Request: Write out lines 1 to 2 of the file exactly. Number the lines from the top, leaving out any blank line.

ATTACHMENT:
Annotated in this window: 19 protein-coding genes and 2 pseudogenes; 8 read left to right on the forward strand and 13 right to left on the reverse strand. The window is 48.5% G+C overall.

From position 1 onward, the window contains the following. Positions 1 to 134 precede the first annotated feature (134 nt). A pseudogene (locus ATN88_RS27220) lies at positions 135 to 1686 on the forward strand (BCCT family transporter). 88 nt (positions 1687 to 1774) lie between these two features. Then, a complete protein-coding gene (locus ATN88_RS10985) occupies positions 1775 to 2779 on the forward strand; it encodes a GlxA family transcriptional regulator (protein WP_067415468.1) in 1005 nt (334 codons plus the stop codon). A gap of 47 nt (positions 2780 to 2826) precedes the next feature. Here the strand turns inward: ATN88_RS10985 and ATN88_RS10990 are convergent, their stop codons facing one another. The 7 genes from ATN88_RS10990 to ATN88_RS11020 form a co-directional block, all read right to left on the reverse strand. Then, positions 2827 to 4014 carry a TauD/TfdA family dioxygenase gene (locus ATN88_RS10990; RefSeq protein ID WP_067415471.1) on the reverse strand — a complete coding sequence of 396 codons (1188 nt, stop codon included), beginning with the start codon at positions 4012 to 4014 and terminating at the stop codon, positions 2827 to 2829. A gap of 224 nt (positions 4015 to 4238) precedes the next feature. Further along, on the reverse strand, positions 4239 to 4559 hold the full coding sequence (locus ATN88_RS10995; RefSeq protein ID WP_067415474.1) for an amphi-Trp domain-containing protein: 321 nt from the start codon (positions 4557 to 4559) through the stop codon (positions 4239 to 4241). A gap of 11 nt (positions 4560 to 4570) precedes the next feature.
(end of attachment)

Annotated in this window: 19 protein-coding genes and 2 pseudogenes; 8 read left to right on the forward strand and 13 right to left on the reverse strand. The window is 48.5% G+C overall.

From position 1 onward, the window contains the following. Positions 1 to 134 precede the first annotated feature (134 nt). A pseudogene (locus ATN88_RS27220) lies at positions 135 to 1686 on the forward strand (BCCT family transporter). 88 nt (positions 1687 to 1774) lie between these two features. Then, a complete protein-coding gene (locus ATN88_RS10985) occupies positions 1775 to 2779 on the forward strand; it encodes a GlxA family transcriptional regulator (protein WP_067415468.1) in 1005 nt (334 codons plus the stop codon). A gap of 47 nt (positions 2780 to 2826) precedes the next feature. Here the strand turns inward: ATN88_RS10985 and ATN88_RS10990 are convergent, their stop codons facing one another. The 7 genes from ATN88_RS10990 to ATN88_RS11020 form a co-directional block, all read right to left on the reverse strand. Then, positions 2827 to 4014 carry a TauD/TfdA family dioxygenase gene (locus ATN88_RS10990; RefSeq protein ID WP_067415471.1) on the reverse strand — a complete coding sequence of 396 codons (1188 nt, stop codon included), beginning with the start codon at positions 4012 to 4014 and terminating at the stop codon, positions 2827 to 2829. A gap of 224 nt (positions 4015 to 4238) precedes the next feature. Further along, on the reverse strand, positions 4239 to 4559 hold the full coding sequence (locus ATN88_RS10995; RefSeq protein ID WP_067415474.1) for an amphi-Trp domain-containing protein: 321 nt from the start codon (positions 4557 to 4559) through the stop codon (positions 4239 to 4241). A gap of 11 nt (positions 4560 to 4570) precedes the next feature.